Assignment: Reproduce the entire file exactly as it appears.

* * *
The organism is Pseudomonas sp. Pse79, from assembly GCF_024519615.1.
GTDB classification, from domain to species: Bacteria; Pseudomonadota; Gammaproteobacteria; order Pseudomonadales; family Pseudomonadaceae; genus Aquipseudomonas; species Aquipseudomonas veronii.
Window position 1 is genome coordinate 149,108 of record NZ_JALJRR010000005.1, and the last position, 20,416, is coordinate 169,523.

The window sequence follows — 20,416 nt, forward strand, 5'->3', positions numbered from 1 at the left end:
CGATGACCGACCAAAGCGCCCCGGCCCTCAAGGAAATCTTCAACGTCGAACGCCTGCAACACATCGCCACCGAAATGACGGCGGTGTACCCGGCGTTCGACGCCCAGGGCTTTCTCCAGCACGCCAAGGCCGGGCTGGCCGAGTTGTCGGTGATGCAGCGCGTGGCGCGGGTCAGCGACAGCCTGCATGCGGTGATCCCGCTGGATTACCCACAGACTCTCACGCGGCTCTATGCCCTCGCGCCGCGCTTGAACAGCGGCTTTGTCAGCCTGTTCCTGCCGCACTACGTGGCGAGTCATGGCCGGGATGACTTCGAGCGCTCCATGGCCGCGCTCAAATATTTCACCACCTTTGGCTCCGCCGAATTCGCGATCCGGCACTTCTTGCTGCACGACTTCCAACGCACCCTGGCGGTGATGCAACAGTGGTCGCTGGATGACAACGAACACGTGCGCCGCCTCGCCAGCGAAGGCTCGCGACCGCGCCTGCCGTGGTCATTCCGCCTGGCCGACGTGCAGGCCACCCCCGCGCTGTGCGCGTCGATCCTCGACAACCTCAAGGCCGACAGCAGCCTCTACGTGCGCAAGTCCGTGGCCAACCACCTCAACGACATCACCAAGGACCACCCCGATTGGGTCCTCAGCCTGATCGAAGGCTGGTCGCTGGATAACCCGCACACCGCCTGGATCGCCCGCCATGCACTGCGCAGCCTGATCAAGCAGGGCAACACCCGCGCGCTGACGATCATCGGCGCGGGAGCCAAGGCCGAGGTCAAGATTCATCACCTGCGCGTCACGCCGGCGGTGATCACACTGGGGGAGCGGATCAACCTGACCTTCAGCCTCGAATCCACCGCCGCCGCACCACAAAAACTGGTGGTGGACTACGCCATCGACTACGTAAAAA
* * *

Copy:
The organism is Pseudomonas sp. Pse79, from assembly GCF_024519615.1.
GTDB classification, from domain to species: Bacteria; Pseudomonadota; Gammaproteobacteria; order Pseudomonadales; family Pseudomonadaceae; genus Aquipseudomonas; species Aquipseudomonas veronii.
Window position 1 is genome coordinate 149,108 of record NZ_JALJRR010000005.1, and the last position, 20,416, is coordinate 169,523.

The window sequence follows — 20,416 nt, forward strand, 5'->3', positions numbered from 1 at the left end:
CGATGACCGACCAAAGCGCCCCGGCCCTCAAGGAAATCTTCAACGTCGAACGCCTGCAACACATCGCCACCGAAATGACGGCGGTGTACCCGGCGTTCGACGCCCAGGGCTTTCTCCAGCACGCCAAGGCCGGGCTGGCCGAGTTGTCGGTGATGCAGCGCGTGGCGCGGGTCAGCGACAGCCTGCATGCGGTGATCCCGCTGGATTACCCACAGACTCTCACGCGGCTCTATGCCCTCGCGCCGCGCTTGAACAGCGGCTTTGTCAGCCTGTTCCTGCCGCACTACGTGGCGAGTCATGGCCGGGATGACTTCGAGCGCTCCATGGCCGCGCTCAAATATTTCACCACCTTTGGCTCCGCCGAATTCGCGATCCGGCACTTCTTGCTGCACGACTTCCAACGCACCCTGGCGGTGATGCAACAGTGGTCGCTGGATGACAACGAACACGTGCGCCGCCTCGCCAGCGAAGGCTCGCGACCGCGCCTGCCGTGGTCATTCCGCCTGGCCGACGTGCAGGCCACCCCCGCGCTGTGCGCGTCGATCCTCGACAACCTCAAGGCCGACAGCAGCCTCTACGTGCGCAAGTCCGTGGCCAACCACCTCAACGACATCACCAAGGACCACCCCGATTGGGTCCTCAGCCTGATCGAAGGCTGGTCGCTGGATAACCCGCACACCGCCTGGATCGCCCGCCATGCACTGCGCAGCCTGATCAAGCAGGGCAACACCCGCGCGCTGACGATCATCGGCGCGGGAGCCAAGGCCGAGGTCAAGATTCATCACCTGCGCGTCACGCCGGCGGTGATCACACTGGGGGAGCGGATCAACCTGACCTTCAGCCTCGAATCCACCGCCGCCGCACCACAAAAACTGGTGGTGGACTACGCCATCGACTACGTAAAAA